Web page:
Salesforce (CRM -0.05%), the world's top cloud-based CRM (customer relationship management) services company, went public in 2004. A $10,000 investment in its IPO would be worth over $900,000 today.

Between fiscal 2005 and fiscal 2021, which ended this January, Salesforce's annual revenue grew at a CAGR of 34.9%. That growth was driven by the market's demand for Salesforce's CRM services, the expansion of its cloud ecosystem with new sales, marketing, and analytics clouds, and big acquisitions.

But after those massive gains, investors might be wondering if it's too late to buy Salesforce's stock.  Let's examine three of Salesforce's core strengths to answer that question.

Salesforce Tower in San Francisco.

Image source: Salesforce.

1. More than doubling its annual revenue by 2026

Last December, Salesforce claimed it would more than double its annual revenue from $21.25 billion in fiscal 2021 to over $50 billion in fiscal 2026, which would represent a CAGR of 18.7%.

Salesforce expects the combined total addressable market (TAM) of its five end markets -- sales, services, marketing & commerce, platform, and analytics & integration -- to expand at a CAGR of 11% between fiscal 2021 and fiscal 2025 to become a $175 billion market:


Fiscal 2021 TAM

Fiscal 2025 TAM


$14 billion

$21 billion


$20 billion

$32 billion

Marketing & Commerce

$24 billion

$41 billion


$24 billion

$32 billion

Analytics & Integration

$34 billion

$49 billion

Data source: Salesforce investor day presentation.

Salesforce expects to grow at a faster pace than the broader market as it expands its market share, ramps up its investments, and buys even more companies. If Salesforce can achieve that goal, it certainly isn't too late to buy its stock -- which could more than double along with its revenue.

2. Its business is evergreen

Many enterprise software companies struggle during economic downturns as their clients tighten their purse strings. However, Salesforce's business is resistant to recessions because it helps companies automate repetitive tasks, optimize their sales and support teams, reduce their overall dependence on human employees, and make data-driven decisions.

In other words, companies will turn to Salesforce when they need to cut costs and boost their efficiency. That demand should continue rising regardless of the macroeconomic challenges. If we look back at Salesforce's revenue growth, we'll see how easily it weathered previous recessions.

In fiscal 2009 and fiscal 2010, Salesforce's revenue rose 44% and 21%, respectively, as other software companies suffered slowdowns during the financial crisis. For example, Microsoft's (MSFT -0.33%) revenue fell 3% in fiscal 2009, which ended in June, and grew just 7% in fiscal 2010.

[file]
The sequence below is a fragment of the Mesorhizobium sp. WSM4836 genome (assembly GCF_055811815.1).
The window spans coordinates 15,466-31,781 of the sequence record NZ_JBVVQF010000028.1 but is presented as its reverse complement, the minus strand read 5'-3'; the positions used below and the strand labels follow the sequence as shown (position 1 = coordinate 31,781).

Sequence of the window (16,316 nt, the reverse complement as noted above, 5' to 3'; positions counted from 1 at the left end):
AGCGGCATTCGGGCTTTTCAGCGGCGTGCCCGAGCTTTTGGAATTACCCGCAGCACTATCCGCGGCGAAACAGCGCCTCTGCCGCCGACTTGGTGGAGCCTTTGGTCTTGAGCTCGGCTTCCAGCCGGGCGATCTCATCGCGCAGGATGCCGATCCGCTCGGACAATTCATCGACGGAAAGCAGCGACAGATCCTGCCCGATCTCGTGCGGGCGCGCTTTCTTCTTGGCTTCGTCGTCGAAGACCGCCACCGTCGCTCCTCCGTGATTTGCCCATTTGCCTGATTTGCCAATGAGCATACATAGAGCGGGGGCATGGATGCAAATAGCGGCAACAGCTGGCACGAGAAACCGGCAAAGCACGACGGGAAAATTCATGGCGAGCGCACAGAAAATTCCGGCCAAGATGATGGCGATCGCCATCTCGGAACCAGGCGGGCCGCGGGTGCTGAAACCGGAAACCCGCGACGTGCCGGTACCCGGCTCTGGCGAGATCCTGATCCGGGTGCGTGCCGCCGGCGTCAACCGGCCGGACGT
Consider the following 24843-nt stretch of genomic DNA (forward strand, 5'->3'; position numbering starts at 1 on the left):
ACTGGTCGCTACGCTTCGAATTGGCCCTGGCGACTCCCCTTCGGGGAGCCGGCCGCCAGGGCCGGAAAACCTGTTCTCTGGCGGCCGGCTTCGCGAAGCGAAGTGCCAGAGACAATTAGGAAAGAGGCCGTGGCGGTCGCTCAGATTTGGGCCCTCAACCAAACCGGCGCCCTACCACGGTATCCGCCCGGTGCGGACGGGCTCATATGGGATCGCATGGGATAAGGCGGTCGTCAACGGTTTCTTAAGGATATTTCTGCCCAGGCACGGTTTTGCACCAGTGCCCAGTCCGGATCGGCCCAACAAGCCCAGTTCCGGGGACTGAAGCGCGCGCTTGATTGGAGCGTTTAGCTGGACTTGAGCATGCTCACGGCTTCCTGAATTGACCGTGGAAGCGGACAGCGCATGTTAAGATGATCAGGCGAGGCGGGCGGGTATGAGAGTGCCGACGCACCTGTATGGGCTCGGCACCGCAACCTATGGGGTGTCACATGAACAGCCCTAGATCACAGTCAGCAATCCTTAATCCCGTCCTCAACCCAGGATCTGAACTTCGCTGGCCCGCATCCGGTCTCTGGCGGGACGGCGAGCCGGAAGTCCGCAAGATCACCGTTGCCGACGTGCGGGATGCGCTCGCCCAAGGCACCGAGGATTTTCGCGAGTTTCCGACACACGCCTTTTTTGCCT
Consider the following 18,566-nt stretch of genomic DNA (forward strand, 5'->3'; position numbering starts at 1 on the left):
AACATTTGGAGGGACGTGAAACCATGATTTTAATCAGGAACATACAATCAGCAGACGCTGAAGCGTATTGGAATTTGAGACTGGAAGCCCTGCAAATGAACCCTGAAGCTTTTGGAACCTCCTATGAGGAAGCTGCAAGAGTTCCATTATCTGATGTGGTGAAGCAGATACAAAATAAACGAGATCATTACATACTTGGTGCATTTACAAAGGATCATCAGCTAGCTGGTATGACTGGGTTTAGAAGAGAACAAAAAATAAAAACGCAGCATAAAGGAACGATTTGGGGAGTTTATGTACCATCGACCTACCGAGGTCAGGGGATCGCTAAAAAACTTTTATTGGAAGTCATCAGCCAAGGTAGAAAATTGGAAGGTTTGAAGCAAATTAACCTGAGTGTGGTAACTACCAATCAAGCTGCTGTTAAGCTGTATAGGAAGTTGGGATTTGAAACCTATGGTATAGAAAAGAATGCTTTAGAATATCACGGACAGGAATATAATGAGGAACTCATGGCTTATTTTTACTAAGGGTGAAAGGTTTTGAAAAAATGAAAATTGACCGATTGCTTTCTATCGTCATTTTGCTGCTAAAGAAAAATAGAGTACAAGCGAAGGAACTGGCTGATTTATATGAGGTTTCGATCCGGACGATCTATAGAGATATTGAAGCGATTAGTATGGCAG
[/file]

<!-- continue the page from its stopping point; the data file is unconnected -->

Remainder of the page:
In fiscal 2021, Salesforce's revenue rose 24% as companies continued to access its cloud services throughout the COVID-19 pandemic. Those robust growth rates indicate Salesforce's evergreen business should easily survive the next economic meltdown.

3. Its stock is still reasonably valued

Salesforce's stock trades at nearly 60 times forward earnings and nine times this year's sales. Those valuations might initially seem frothy, but they're quite low for a cloud-based CRM stock.

Salesforce's cloud-based CRM peer Veeva Systems (VEEV 0.15%), which focuses on life science companies, also expects to more than double its annual revenue from $1.5 billion in fiscal 2021 (which ended this January) to $3 billion by calendar 2025. However, Veeva's stock trades at nearly 80 times forward earnings and 27 times this year's sales.

Zendesk (ZEN), which provides simpler CRM and ticketing services for smaller companies, is growing slightly faster than Salesforce -- but its stock trades at nearly 120 times forward earnings and eleven times this year's sales. Those comparisons suggest Salesforce is still reasonably valued.

Is it too late to buy Salesforce?

Salesforce's stock underperformed the S&P 500 this year as concerns about its recent takeover of Slack, which will throttle its near-term earnings growth, overshadowed its long-term growth potential.

However, I believe Salesforce remains one of the market's best tech stocks. It dominates its core CRM market, its newer cloud services continue to expand, and it's firmly profitable by both GAAP and non-GAAP measures. Its evergreen business is well-insulated from economic downturns, it's presented investors with an upbeat outlook for the next five years, and its stock is still cheap relative to those of its peers.

All those strengths suggest it isn't too late to buy Salesforce, since the company could still have plenty of room to expand over the next several decades.